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Instances of antisemitism stemming from anti-Israel protests across Canada have prompted a petition aiming to outlaw popular slogans heard at anti-Israel rallies as hate speech. 

The e-petition, which closes for signatures at the end of this week, calls on the federal government to provide clarity on whether rallying cries such as “From the River to the Sea, Palestine Will Be Free,” “Globalize the Intifada,” and “Long Live Oct. 7” contravene sections of the Criminal Code concerning the willful promotion of hatred.

The e-petition claims that the slogan “From the river to the sea, Palestine will be free” violates section 319(2) of the Criminal Code of Canada.

“Everyone who, by communicating statements, other than in private conversation, wilfully promotes hatred against any identifiable group is guilty of (a) an indictable offence and is liable to imprisonment for a term not exceeding two years; or (b) an offence punishable on summary conviction,” reads the Criminal Code of Canada.

Petition e-4960 opened for signatures on Apr. 25, 2024, and was sponsored by Independent MP Kevin Vuong. The e-petition closes on Saturday.

“Students across Canada are being attacked. In what world is that okay?” asked Vuong. 

While the e-petition seeks to clarify the legality of hateful slogans, it also calls on the Government of Canada to convene a national summit on antisemitism in Canada before June 21, 2024.

Despite the e-petition not focusing specifically on university campuses, Vuong shared a post to X on May 15, featuring stories of students who had been subject to antisemitism on their campuses and in their everyday lives, calling on people to sign the e-petition.

He posted again to X on Tuesday, where one of the students, Laura Barkel, told her story for almost five minutes about the antisemitism she’s faced, which has skyrocketed since Hamas attacked Israel on Oct. 7.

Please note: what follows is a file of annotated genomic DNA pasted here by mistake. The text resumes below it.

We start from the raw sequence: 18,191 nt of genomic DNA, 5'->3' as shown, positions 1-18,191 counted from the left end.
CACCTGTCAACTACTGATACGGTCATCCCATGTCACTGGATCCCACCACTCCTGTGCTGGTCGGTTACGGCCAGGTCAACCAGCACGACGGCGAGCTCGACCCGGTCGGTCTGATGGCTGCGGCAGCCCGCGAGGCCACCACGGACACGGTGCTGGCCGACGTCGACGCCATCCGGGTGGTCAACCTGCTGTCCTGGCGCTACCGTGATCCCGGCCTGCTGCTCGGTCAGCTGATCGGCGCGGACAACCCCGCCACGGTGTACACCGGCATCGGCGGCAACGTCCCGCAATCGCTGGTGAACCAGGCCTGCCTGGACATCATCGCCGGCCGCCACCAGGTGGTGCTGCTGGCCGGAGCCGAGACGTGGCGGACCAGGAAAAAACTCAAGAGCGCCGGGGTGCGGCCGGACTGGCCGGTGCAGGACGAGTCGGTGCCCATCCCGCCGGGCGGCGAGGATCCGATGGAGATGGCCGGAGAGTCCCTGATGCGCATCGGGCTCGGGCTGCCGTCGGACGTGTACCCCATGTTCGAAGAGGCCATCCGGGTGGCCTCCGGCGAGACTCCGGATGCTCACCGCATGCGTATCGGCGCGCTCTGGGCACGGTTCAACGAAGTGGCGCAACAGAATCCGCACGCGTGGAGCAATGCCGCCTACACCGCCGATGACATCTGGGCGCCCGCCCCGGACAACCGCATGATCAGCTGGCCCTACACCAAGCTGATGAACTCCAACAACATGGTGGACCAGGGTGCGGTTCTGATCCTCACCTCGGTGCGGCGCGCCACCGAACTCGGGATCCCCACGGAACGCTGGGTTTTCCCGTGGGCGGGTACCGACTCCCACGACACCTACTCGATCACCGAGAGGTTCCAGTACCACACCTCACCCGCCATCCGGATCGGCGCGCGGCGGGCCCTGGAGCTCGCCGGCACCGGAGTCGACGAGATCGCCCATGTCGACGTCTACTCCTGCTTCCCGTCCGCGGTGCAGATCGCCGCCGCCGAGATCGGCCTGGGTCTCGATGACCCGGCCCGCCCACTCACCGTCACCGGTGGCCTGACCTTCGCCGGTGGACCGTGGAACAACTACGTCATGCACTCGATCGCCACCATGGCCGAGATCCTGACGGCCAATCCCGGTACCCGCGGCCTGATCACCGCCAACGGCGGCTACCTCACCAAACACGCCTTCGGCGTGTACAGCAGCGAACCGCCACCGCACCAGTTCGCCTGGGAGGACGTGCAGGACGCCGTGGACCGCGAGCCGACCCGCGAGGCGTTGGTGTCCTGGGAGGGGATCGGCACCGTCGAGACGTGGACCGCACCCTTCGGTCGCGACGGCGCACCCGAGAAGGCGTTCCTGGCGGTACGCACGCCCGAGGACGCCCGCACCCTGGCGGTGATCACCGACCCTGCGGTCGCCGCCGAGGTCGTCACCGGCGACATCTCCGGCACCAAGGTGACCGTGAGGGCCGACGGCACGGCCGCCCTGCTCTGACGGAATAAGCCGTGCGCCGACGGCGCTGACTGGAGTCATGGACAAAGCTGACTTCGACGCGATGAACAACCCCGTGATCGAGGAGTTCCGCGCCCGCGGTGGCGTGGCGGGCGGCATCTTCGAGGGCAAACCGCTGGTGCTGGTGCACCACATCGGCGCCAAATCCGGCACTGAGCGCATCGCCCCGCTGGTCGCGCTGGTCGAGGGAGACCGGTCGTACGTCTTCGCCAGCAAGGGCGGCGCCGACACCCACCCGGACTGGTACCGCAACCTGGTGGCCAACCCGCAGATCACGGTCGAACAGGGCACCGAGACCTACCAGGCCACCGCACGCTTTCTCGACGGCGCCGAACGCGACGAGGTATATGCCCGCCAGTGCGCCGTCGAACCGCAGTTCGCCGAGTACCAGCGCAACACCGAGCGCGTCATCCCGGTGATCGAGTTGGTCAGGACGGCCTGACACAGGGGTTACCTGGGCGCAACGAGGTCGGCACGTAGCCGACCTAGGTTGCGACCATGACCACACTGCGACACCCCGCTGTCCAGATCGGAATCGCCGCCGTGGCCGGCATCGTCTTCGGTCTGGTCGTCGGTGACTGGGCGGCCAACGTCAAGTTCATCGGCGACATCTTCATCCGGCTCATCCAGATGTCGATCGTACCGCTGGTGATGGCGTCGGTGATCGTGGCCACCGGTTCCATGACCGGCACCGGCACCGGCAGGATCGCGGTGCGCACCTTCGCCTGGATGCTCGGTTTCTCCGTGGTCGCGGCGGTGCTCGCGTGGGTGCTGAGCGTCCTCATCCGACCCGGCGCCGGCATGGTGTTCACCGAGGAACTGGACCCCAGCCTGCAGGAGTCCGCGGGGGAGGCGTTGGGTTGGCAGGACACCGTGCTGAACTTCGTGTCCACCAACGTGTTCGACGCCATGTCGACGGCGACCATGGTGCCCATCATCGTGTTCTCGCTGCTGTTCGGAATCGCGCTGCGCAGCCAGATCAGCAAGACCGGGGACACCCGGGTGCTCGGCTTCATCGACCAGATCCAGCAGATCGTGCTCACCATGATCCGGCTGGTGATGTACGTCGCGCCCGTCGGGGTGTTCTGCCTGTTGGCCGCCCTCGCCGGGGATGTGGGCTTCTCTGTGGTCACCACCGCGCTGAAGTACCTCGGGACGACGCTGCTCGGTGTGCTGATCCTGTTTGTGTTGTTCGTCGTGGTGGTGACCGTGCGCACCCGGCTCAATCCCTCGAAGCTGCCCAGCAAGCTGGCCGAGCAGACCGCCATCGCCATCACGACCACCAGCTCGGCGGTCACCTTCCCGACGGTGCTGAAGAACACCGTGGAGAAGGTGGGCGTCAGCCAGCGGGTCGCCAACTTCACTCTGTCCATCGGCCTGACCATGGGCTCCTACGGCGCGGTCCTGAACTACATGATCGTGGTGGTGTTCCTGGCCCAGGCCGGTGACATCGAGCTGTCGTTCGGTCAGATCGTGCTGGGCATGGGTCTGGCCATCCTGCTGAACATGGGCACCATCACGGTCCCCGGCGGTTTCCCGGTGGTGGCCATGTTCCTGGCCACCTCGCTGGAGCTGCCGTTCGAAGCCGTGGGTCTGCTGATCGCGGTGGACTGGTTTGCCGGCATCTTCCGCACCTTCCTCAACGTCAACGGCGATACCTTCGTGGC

Barkel gave numerous examples of antisemitism that she’d encountered.

“It’s too bad Hitler didn’t finish what he started, or you and your family would be dead,” one person said to her while attending an anti-Israel protest on her campus. She said three security guards from her school sat idly by and watched it happen, doing nothing.

“I am scared to just walk around myself in the city now,” said Barkel.

Other students shared their stories in the first video of their harrowing experiences of antisemitism on campus and around their local cities.

One student, Jaime, said that students played with gas in the science room, telling her that was how her ancestors died and how she would die.

Samantha, another student, said that there were death threats with her name on them spanning six flights of stairs and threats of sexual assault against her mother.

“That’s the whole reason why people are saying ‘Never again is now,’” said another student, Daniel Brown.

“What you’ve heard these students talk about are things that no rational, decent, normal person would say or do. If someone hates someone for being Jewish, they’re going to hate me for being Chinese, and they’re going to hate someone else,” said Vuong.

“We can’t allow this normalization of hate that we’re seeing on our campuses, on the streets of our cities, and across the country. We need to draw a line in the sand,” added Vuong.

The e-petition notes that the U.S. House of Representatives voted 377 to 44 in favour of deeming the slogan antisemitic and condemning it. The e-petition added that the slogan has been banned in Germany.

Canadian Women Against Antisemitism, a grassroots movement seeking a world where violence and hate for Jews is not accepted, were vouching to get the e-petition to 10,000 signatures.

As of Tuesday afternoon, the e-petition has 11,447 signatures. It will remain open for four days, until Saturday.